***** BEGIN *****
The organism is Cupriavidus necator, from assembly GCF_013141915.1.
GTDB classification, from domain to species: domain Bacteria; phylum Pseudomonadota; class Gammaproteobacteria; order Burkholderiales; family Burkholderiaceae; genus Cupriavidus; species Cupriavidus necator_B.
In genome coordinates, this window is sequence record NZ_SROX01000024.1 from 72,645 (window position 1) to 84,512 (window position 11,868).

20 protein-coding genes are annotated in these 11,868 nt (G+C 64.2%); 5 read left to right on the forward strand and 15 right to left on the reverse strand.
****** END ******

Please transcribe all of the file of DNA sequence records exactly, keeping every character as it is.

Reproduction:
The organism is Cupriavidus necator, from assembly GCF_013141915.1.
GTDB classification, from domain to species: domain Bacteria; phylum Pseudomonadota; class Gammaproteobacteria; order Burkholderiales; family Burkholderiaceae; genus Cupriavidus; species Cupriavidus necator_B.
In genome coordinates, this window is sequence record NZ_SROX01000024.1 from 72,645 (window position 1) to 84,512 (window position 11,868).

20 protein-coding genes are annotated in these 11,868 nt (G+C 64.2%); 5 read left to right on the forward strand and 15 right to left on the reverse strand.